From PNG Mine Watch
Analysis and commentary on the Papua New Guinea government’s plan for a five-fold increase in the size of its military force has painstakingly ignored the obvious.
The increase in military personnel from the current 2,000 to around 10,000 is not a move designed to increase security along PNG’s border with Indonesia, nor to deal with international people smuggling and drug trafficking.
The move to increase the size of the military has everything to do with guarding the huge operations of foreign corporations like Exxon-Mobil and MCC. These companies operations are coming under increasing pressure from dissatisfied local communities as they realize the promised material benefits are not going to arrive and instead they must bear the social and environmental costs while vast profits are shipped overseas.
Already this week, the government had approved the call out of the PNG military for an initial 12 months deployment to protect the interests of US based Exxon-Mobil. The troops will be deployed all the Highlands Highway, the only transport corridor leading to the LNG sites, to provide protection for Exxon’s truck convoys.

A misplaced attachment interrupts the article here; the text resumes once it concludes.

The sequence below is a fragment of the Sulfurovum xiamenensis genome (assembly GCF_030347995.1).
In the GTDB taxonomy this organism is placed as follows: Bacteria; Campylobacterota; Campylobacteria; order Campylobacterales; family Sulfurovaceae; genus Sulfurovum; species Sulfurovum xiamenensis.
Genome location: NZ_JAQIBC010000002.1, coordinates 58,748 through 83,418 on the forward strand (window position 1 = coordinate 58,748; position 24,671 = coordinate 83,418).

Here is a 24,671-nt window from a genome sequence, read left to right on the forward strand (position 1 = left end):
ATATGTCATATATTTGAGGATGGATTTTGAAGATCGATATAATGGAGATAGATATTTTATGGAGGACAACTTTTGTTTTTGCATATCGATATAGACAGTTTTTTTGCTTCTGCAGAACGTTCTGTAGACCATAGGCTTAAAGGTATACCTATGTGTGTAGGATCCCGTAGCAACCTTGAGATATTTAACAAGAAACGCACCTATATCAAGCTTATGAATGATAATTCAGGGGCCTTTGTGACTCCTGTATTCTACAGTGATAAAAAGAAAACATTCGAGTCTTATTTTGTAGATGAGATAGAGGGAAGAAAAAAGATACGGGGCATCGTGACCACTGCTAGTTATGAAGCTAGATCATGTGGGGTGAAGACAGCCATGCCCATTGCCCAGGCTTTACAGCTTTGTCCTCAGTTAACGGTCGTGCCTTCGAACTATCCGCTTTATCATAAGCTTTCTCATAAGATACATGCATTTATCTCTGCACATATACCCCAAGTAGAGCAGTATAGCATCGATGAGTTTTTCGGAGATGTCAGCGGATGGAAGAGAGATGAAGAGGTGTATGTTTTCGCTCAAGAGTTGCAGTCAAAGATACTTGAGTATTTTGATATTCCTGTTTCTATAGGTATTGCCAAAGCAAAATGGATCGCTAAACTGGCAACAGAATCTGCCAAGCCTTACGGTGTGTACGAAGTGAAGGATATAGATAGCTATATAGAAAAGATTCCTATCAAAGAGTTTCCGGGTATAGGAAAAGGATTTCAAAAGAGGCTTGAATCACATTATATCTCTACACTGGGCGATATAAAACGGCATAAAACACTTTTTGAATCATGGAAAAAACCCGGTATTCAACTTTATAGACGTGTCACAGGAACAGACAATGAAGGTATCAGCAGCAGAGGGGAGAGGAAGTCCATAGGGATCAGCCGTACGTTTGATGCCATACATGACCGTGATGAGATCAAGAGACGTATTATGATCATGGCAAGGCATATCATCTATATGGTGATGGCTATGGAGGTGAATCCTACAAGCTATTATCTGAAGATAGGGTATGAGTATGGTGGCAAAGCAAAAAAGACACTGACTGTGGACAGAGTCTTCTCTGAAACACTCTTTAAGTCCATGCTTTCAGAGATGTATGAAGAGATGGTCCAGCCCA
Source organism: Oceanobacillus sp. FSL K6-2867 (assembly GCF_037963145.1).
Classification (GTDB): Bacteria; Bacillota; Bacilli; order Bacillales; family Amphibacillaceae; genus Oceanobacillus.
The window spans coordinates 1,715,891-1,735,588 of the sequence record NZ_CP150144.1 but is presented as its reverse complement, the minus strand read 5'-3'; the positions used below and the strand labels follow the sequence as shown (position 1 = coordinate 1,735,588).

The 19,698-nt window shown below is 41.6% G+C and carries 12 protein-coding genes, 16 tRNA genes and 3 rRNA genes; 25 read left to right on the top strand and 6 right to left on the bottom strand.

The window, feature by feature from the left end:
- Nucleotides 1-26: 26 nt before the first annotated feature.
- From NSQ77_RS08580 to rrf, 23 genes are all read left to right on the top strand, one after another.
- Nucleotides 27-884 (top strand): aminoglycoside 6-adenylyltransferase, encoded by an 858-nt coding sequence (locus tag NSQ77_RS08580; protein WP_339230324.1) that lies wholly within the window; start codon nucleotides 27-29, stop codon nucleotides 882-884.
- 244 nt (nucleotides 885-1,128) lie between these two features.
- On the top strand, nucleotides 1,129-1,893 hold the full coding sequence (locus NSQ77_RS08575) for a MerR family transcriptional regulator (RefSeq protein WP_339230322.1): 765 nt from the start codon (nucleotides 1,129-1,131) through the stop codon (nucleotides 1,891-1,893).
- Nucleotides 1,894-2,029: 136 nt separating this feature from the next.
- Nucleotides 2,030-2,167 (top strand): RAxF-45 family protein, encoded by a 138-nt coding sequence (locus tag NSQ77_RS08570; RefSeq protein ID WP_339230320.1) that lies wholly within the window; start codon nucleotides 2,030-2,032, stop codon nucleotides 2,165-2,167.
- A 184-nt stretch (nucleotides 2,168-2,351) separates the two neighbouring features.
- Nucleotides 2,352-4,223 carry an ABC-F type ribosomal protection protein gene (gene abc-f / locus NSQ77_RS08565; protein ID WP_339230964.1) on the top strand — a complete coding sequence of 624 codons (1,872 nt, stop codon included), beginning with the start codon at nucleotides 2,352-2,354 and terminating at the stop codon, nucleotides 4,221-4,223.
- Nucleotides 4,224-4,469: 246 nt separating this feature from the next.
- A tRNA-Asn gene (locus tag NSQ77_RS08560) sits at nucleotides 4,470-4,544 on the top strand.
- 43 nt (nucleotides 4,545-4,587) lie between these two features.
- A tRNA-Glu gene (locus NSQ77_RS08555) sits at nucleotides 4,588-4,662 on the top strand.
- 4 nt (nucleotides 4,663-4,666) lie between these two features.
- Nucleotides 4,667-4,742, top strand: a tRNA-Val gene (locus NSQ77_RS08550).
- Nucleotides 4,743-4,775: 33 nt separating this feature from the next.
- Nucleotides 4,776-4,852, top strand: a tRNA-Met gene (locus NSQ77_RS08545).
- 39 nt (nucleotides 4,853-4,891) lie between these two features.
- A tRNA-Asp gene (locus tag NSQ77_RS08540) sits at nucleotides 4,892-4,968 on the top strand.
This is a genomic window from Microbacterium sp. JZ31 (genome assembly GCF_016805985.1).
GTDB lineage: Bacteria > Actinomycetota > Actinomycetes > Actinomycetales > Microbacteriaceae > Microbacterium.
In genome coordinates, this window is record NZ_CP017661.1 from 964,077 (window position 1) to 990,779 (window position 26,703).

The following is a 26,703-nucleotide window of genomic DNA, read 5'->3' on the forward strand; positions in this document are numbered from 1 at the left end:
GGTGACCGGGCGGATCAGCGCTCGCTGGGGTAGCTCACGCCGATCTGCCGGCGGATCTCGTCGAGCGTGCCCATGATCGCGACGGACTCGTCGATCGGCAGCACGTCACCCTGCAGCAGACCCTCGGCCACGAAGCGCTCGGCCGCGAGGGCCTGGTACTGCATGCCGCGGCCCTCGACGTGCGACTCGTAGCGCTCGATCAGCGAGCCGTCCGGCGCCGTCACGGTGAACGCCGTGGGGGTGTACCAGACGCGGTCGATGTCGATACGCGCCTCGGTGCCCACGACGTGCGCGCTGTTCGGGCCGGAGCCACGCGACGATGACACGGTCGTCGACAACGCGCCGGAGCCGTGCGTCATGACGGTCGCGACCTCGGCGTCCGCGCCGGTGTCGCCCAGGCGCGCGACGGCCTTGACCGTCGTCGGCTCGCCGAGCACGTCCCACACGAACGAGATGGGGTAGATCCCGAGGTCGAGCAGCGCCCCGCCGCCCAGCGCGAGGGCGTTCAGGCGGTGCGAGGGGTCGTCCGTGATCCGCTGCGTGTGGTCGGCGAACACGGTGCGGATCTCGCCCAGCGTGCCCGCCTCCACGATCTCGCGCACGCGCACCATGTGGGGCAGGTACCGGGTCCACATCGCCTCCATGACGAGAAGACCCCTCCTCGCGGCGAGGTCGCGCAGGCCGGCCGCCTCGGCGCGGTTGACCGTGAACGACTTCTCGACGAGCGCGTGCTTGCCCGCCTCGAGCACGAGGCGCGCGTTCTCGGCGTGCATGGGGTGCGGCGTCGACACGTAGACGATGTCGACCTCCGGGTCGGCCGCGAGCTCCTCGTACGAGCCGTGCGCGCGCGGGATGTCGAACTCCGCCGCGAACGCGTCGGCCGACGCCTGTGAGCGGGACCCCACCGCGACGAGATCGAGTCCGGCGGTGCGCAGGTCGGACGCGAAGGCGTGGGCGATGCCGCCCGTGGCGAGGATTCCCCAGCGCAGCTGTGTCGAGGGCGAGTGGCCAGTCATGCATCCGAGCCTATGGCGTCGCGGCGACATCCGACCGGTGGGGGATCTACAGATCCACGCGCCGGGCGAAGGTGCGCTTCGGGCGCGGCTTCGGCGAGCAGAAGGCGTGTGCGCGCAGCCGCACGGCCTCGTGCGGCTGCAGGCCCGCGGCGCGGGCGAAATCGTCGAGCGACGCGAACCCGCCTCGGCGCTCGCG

This is not the first time Exxon has called on the PNG government for military assistance. A number of para-military police mobile squads, notorious for their ill-discipline and brutal tactics, are on almost permanent deployment around the LNG sites providing protection alongside Exxon’s own private security contractors – mainly from G4S.
Meanwhile, MCC, the Chinese operator of the controversial Ramu nickel mine, is becoming increasingly nervous about community unrest as it moves into full production. As well as anger at the dumping of toxic waste just 150m off-shore along the Madang coastline, inland communities are increasingly frustrated about the environmental impacts of the mining operation itself and the failure of MCC to properly relocate displaced families.
The new Yandera mine, also to be built by a Chinese company, China Non Ferrous Industries, and the Pacific Marine Industrial Zone are seen as other potential flash points for community anger directed at foreign corporations.
By Donald Gumbis in The Interpreter
Donald Gumbis is a Lecturer in political science at the University of Goroka and an intern at the Lowy Institute.
Papua New Guinea’s Defence Minister Dr Fabian Pok has announced that PNG plans to build up its military capacity from around 2000 personnel to 10,000.
While it is hardly unusual for fast-growing resource-rich countries to increase military spending as their national ambitions expand, Papua New Guinea has yet to address very significant development challenges in basic health and education. Increased spending on the military in such circumstances must therefore be questioned.
Why does Papua New Guinea need a larger military capacity? One factor in the Government’s consideration could be the land border with Indonesia. The border skirmishes between the traditional people of PNG’s Sandaun Province and Indonesian military spotlight the PNG Government’s inattention to border issues. These issues pose a test for the Treaty of Mutual Respect, Friendship and Cooperation PNG has with Indonesia.